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Wahb b. Wahb

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Companion of Imam (a)
Wahb b. Wahb
Darih of Imam al-Husayn & the grave of martyrs of Karbala.jpg
Burial Place of most of the martyrs of the Battle of Karbala, near the holy grave of Imam al-Husayn (a) in his shrine
Companion of Imam al-Husayn (a)
Death/Martyrdom 61/680
Cause of
Death/Martyrdom
Martyred in the Battle of Karbala
Burial Place Holy Shrine of Imam al-Husayn (a), Karbala

Wahb b. Wahb (Arabic: وهب بن وهب) or Wahb b. 'Abd Allāh b. Ḥubāb al-Kalbi (Arabic: وهب بن عبدالله بن حباب الکلبي) was among the martyrs of the Event of Karbala and the companions of Imam al-Husayn (a). Historical sources have described Wahb, a young Christian man who became Muslim together with his mother by the guidance of Imam al-Husayn (a) and went to Karbala with Imam (a) and was martyred on the Day of 'Ashura.

He was among the ones whose names are mentioned in the list of the martyrs of Karbala in most sources. However, there are disagreements over his lineage and on referring to one or several individuals. Some writers believe that there did not exist a person called Wahb, and some sources only mentioned one person with this name in Karbala. However, more recent researches approved the existence of the mentioned Wahb as well as another person with a similar name (Wahb b. 'Abd Allah b. 'Umayr).

Name and Lineage

Most sources have mentioned the name of Wahb among the martyrs of Karbala, but have mentioned different names or lineages for him, such as:

  • Wahb b. Wahb[1]
  • Wahb b. 'Abd Allah b. Hubab al-Kalbi[2]
  • Wahb b. Janah (Hubab) al-Kalbi[3]
  • Wahb b. 'Abd Allah b. 'Umayr al-Kalbi[4]
  • Wahb b. 'Abd Allah al-Kalbi[5]
  • Wahb b. 'Abd Allah b. Janab al-Kalbi al-Khwarizmi[6]

Some writers considered the martyrs of Karbala who had the name of Wahb, two persons: Wahb b. Wahb and Wahb b. 'Abd Allah al-Kalbi.[7] However, some sources consider all the above-mentioned names, one person.[8]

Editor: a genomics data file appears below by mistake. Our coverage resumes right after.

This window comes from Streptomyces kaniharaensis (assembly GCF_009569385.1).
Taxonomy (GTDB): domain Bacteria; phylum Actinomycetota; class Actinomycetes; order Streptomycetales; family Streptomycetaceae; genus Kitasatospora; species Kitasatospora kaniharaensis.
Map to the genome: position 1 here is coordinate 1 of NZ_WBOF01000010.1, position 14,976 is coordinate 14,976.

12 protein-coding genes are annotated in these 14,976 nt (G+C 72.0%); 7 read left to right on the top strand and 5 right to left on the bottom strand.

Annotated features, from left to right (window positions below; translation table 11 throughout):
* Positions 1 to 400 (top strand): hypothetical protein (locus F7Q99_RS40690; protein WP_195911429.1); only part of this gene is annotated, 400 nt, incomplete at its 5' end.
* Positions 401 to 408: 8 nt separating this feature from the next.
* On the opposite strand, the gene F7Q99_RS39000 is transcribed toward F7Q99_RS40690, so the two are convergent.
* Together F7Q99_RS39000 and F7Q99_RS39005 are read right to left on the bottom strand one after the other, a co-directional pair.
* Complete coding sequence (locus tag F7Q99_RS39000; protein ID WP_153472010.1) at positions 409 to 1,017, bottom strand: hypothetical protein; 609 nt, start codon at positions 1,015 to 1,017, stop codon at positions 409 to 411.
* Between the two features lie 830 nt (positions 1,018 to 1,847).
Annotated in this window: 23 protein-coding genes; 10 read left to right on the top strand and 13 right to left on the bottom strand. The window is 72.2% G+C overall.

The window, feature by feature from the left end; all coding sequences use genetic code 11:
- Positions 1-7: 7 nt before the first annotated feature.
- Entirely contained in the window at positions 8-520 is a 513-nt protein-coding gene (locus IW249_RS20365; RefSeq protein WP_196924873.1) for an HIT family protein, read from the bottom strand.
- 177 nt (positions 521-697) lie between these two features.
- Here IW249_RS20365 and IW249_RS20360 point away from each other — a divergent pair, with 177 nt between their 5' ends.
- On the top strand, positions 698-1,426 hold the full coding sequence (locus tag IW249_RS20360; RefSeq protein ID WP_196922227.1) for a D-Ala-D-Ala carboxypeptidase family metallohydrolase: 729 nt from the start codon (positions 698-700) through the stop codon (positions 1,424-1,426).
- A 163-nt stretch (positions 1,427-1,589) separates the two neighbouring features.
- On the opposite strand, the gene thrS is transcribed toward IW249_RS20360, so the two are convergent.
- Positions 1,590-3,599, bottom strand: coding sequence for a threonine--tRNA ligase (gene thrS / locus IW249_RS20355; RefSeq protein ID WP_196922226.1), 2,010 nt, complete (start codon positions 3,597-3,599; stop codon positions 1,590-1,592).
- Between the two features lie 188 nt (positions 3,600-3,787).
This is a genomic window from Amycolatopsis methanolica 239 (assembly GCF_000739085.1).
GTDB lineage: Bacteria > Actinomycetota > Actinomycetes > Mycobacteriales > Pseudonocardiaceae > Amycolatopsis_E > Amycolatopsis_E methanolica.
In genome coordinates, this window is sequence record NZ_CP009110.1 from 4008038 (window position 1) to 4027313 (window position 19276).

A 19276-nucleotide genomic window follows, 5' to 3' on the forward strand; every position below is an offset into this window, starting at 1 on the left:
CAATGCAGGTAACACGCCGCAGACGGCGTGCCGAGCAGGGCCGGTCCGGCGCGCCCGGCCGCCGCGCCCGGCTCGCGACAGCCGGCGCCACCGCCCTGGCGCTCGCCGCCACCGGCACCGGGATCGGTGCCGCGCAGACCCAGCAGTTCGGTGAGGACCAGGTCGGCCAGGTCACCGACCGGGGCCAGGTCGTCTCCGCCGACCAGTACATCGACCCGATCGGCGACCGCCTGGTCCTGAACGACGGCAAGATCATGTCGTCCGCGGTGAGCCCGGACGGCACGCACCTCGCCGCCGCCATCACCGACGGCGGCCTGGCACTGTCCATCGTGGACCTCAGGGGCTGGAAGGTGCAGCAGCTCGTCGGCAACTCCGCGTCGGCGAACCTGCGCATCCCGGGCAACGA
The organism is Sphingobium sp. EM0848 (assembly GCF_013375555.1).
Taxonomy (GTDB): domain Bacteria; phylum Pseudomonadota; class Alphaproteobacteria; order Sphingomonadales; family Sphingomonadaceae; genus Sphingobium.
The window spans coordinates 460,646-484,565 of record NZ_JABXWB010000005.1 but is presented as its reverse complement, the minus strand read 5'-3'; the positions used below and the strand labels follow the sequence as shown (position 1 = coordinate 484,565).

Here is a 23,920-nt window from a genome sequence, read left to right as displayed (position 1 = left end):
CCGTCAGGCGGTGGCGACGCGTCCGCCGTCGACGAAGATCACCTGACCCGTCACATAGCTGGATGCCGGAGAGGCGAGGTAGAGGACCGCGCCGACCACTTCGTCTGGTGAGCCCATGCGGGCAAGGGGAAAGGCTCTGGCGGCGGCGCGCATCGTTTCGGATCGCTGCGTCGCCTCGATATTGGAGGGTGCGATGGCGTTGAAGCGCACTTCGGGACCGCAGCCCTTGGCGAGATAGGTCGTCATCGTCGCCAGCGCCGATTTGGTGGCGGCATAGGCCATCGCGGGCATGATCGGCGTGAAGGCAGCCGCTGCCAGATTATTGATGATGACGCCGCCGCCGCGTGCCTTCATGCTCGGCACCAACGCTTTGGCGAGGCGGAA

Theory of Innovation and Mistake

Some sources considered all the above-mentioned names a result of innovation and mistake and believe that such a person did not basically exist in the Event of 'Ashura.[9] According to them, this person with all his different names was actually 'Abd Allah b. 'Umayr al-Kalbi who was among the martyrs of Karbala and was considered among the old companions of Imam Ali (a) and Imam al-Husayn (a); and his name is mentioned in Ziyarah al-Shuhada' and al-Ziyarah al-Rajabiyya.[10]

More recent researches have accepted the similarity between the events related to Wahb and 'Abd Allah b. 'Umayr, and do not consider the existence of the two people impossible and even consider it very likely with regards to the many differences in the events reported about them. The most important difference between the two is that sources introduced Wahb Christian who became Muslim by the guidance of Imam al-Husayn (a); while, they mentioned that 'Abd Allah b. 'Umayr was among the old companions of Imam al-Husayn (a).[11]

Umm Wahb

Main article: Umm Wahb

Umm Wahb was the daughter of 'Abd from the family of Namir b. Qasit and the wife of 'Abd Allah b. 'Umayr Kalbi was among the martyrs of the event of Karbala. Some sources considered her, the mother of Wahb b. Wahb;[12] however, studying different sources and comparing reports of the martyrs in the Event of 'Ashura show that mother of Wahb was another person and does not have any relation with Umm Wahb, daughter of 'Abd Allah.[13]

Fight and Martyrdom

According to historical sources, Wahb went to the battlefield after Burayr b. Khudayr,[14] or Ziyad b. Muhajir al-Kindi[15] and before 'Amr b. Khalid al-Azdi, or Muslim b. 'Awsaja al-Asadi,[16] or Hilal b. al-Hajjaj.[17] There are different reports about his fight. It is said that he returned to his mother and wife in the middle of the fight and asked his mother if she was satisfied with him? His mother answered that she would be satisfied with him when he is killed in the way of Imam al-Husayn (a)."[18] Also, there are reports about his conversation with his wife then.[19]